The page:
By May 1915 controversy was in full-swing with the angel sightings being used as proof of divine intervention in favor of the Allies in sermons throughout Britain with subsequent publication into newspaper reports published widely across the world. Machen, amused at what was happening, sought to end the rumors by republishing his original story in August in book form. He wrote a long preface debunking the stories as false and how they originated in his story. The book became a bestseller and resulted in a vast series of other publications claiming to prove evidence of the Angels’ existence. Machen continued to try to set the record straight, but many saw the attempts to downplay such an inspiring tale as blasphemous and treasonous. The new works included popular songs and artistic renderings of the angels. Reports of other angels and apparitions continued to persist from the war front including that of Joan of Arc.
The only credible evidence of visions from the frontlines from actual soldiers serving on the front were those of phantom cavalrymen, not angels or bowmen. These reports occurred during the retreat rather than during the actual the battle itself. These particular apparitions did not intervene to attack or deter German troops which was a key element in Machen’s tale and the later reports of angels. As by the time of retreat most troops were exhausted and had not slept properly for days, and if one is already skeptical of the supernatural, the visions can be attributed to being mere hallucinations.
10. Crucified Soldiers
Arthur Stadler (1892-1937), an Austrian war veteran and artist made this rendering of the crucifixion of a soldier in 1927.
The Times printed a short article entitled “Torture of a Canadian Officer” on May 10, 1915. The piece was attributed to a Paris correspondent.
According to the story, wounded Canadian soldiers at Ypres reported of how one of their officers was crucified to a wall “by bayonets thrust through his hands and feet” after which another bayonet attack was pushed through his throat before he finally shot and “riddled with bullets”. The soldiers shared that the events had been observed by the Royal Dublin Fusiliers and that they had overheard the Fusiliers’ officers discussing it afterward.
Two days later, on May 12, Sir Robert Houston asked Harold Tennant, the Under-Secretary of State for War, during a session of the House of Commons of the United Kingdom, “whether he has any information regarding the crucifixion of three Canadian soldiers recently captured by the Germans, who nailed them with bayonets to the side of a wooden structure?” In response, Tennant shared that no such incident had been reported to the War Office. Houston followed up by asking if Tennant was aware that Canadian officers and Canadian soldiers who witnessed the events of concern made affidavits and whether or not the officer in charge at Boulogne had reported it to the War Office. Tennant replied that inquiries would be made.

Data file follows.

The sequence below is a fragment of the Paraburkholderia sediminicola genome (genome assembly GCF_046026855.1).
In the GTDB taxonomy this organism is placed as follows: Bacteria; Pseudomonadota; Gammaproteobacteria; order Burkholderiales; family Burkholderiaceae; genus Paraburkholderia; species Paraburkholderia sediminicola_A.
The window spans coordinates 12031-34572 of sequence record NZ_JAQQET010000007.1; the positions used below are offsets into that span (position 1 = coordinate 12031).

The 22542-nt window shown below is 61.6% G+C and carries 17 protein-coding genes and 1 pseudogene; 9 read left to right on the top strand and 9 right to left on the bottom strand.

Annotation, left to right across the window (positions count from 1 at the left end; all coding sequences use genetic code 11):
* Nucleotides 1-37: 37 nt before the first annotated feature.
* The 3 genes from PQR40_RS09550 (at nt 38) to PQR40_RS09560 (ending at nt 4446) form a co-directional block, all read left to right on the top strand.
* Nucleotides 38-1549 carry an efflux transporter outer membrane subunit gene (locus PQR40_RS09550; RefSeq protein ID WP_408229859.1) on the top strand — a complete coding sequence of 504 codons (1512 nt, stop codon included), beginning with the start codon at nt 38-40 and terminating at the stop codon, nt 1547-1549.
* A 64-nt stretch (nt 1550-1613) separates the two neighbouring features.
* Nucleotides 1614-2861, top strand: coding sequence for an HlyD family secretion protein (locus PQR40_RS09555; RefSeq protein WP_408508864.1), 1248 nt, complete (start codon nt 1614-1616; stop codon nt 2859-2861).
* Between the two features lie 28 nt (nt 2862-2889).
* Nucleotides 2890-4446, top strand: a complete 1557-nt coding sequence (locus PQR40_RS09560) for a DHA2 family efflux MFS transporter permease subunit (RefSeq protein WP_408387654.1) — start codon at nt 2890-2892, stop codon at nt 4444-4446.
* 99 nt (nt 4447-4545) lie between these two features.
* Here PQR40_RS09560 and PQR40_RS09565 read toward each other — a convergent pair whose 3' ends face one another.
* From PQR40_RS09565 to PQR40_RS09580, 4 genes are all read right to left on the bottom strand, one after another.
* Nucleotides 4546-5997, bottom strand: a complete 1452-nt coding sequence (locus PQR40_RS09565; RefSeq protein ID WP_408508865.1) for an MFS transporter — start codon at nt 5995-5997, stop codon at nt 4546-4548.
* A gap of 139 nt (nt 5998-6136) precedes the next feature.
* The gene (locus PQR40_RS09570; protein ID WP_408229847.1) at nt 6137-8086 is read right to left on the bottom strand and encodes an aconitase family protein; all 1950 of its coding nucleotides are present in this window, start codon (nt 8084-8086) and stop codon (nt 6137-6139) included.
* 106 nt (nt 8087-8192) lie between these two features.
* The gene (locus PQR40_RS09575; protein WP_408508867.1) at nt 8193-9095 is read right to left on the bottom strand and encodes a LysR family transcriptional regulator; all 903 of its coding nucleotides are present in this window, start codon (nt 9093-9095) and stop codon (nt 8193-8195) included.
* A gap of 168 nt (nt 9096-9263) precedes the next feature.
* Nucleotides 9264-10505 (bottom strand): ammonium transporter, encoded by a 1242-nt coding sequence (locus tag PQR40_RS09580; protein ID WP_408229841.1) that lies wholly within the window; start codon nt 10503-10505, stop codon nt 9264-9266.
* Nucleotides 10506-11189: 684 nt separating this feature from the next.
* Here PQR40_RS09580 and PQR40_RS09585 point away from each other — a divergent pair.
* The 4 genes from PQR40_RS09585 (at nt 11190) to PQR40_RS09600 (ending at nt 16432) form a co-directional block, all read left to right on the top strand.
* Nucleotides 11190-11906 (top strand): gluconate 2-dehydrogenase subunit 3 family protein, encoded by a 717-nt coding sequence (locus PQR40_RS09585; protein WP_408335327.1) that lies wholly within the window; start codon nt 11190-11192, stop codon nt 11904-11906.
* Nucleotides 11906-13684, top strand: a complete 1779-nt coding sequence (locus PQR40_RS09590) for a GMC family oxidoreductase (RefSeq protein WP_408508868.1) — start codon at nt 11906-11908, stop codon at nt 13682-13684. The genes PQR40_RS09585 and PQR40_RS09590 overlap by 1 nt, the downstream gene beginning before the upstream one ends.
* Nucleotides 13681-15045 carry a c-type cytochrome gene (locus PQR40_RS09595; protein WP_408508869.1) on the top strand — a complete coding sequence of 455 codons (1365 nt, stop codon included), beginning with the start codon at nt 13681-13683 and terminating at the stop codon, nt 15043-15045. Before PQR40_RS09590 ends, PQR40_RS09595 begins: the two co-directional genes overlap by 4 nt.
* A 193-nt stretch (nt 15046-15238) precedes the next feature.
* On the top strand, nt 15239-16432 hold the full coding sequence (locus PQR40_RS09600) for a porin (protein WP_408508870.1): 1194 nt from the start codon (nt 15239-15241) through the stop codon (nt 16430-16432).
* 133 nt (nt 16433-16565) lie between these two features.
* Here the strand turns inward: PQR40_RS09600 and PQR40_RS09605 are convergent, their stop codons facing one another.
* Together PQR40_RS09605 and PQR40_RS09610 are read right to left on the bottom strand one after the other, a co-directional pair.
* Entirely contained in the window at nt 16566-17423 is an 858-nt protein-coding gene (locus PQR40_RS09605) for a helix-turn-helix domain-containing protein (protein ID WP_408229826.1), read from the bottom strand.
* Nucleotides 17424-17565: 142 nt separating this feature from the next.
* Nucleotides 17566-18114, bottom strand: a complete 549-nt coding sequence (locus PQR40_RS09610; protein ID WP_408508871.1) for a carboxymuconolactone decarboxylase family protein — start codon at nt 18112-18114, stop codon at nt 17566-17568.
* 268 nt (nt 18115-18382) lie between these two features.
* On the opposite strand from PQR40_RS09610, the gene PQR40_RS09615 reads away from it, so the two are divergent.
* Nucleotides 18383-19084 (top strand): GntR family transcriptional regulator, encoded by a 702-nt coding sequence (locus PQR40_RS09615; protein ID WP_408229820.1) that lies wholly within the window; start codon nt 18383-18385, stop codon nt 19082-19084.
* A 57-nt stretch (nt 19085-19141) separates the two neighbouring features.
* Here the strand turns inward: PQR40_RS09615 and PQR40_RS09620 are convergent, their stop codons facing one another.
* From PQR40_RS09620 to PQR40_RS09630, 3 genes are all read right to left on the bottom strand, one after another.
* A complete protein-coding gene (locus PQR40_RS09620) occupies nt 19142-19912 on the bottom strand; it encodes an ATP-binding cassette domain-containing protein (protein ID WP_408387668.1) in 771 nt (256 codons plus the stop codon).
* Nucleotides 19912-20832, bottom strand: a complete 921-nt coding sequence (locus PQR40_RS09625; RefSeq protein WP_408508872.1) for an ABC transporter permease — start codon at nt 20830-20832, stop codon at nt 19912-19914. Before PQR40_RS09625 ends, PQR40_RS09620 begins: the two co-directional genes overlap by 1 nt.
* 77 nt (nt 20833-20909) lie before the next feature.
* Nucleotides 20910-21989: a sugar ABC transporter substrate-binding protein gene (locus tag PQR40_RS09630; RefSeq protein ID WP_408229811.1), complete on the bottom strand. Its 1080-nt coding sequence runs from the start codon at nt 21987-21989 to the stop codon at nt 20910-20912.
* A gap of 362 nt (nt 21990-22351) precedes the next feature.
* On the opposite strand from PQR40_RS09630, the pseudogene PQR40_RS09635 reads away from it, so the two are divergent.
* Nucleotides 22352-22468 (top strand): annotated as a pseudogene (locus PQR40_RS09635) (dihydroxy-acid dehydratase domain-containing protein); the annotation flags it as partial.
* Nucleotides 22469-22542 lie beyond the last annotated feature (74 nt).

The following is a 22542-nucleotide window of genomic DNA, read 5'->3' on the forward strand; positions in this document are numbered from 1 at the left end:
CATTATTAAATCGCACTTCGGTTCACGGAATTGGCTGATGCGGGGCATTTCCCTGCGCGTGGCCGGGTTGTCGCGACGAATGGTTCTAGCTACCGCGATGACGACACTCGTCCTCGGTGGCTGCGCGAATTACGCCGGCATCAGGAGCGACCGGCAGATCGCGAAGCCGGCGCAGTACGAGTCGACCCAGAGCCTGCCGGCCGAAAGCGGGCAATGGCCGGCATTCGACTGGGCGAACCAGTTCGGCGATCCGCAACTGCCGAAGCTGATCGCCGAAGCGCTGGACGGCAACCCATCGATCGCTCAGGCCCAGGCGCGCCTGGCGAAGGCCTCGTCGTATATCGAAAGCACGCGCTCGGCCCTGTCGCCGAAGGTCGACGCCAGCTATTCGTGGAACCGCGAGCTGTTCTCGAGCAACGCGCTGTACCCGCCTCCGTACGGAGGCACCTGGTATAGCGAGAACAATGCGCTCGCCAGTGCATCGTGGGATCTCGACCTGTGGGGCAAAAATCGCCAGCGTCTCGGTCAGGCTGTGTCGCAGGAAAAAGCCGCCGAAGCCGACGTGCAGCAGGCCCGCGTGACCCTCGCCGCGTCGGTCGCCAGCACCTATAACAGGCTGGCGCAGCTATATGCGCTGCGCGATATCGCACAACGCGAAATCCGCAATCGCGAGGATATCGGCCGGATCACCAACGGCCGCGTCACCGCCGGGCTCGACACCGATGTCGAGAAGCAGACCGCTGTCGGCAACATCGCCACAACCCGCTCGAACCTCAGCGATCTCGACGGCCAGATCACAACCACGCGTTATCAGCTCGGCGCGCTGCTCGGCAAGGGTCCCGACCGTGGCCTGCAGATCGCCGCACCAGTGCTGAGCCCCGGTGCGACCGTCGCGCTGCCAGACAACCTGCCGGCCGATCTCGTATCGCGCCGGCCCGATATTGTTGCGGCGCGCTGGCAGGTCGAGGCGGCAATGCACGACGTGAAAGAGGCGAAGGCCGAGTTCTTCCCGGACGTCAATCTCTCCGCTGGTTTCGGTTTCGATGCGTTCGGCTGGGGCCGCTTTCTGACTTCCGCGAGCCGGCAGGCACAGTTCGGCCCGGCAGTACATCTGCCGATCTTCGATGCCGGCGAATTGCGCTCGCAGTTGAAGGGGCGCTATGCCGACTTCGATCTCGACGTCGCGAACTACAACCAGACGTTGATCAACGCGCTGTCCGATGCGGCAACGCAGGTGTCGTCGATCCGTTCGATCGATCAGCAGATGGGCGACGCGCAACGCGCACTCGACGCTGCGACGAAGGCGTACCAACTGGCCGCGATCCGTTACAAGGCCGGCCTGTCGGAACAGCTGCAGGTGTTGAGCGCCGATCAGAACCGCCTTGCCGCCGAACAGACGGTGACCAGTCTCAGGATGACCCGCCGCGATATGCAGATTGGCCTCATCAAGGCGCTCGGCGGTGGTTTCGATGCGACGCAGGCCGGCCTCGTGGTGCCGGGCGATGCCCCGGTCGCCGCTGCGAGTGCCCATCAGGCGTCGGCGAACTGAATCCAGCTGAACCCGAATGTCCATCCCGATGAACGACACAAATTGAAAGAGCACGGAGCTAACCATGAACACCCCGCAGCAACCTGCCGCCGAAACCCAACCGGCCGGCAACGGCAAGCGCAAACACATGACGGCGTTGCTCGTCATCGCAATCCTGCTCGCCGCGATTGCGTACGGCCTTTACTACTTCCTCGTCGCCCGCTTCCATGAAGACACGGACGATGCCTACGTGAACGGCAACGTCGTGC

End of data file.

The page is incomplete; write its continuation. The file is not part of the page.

A few days later on May 15, The Times printed a letter from an army member. He shared the crucified soldier was a sergeant who was found transfixed to the wooden fence of a farm building. The letter recounted he had repeatedly been stabbed with bayonets leaving numerous puncture wounds in his body. The unnamed correspondent had not heard that the crucifixion had been witnessed by any Allied forces. He commented that it was possible that the man had already been dead by the time he was crucified.
The Canadian chief censor, Colonel Ernest J. Chambers, began an inquiry into the story soon after it began circulation. In his search for eyewitnesses, he met a private who testified under affidavit that he had observed three Canadian soldiers being bayonetted to a barn door just three miles from St. Julien. However, sworn testimony from two British soldiers who testified having seen “the corpse of a Canadian soldier fastened with bayonets to a barn door”, was debunked when it was discovered that the part of the front the events were set had never under German occupation.
The tale made headlines worldwide with the Allies repeatedly using the incident in their war propaganda. A U.S. propaganda film called The Prussian Cur (1918) produced by the Fox Film Corporation includes scenes of an Allied soldier’s crucifixion. Contemporary theories hold that the story is mere propaganda intended to make the German army look bad.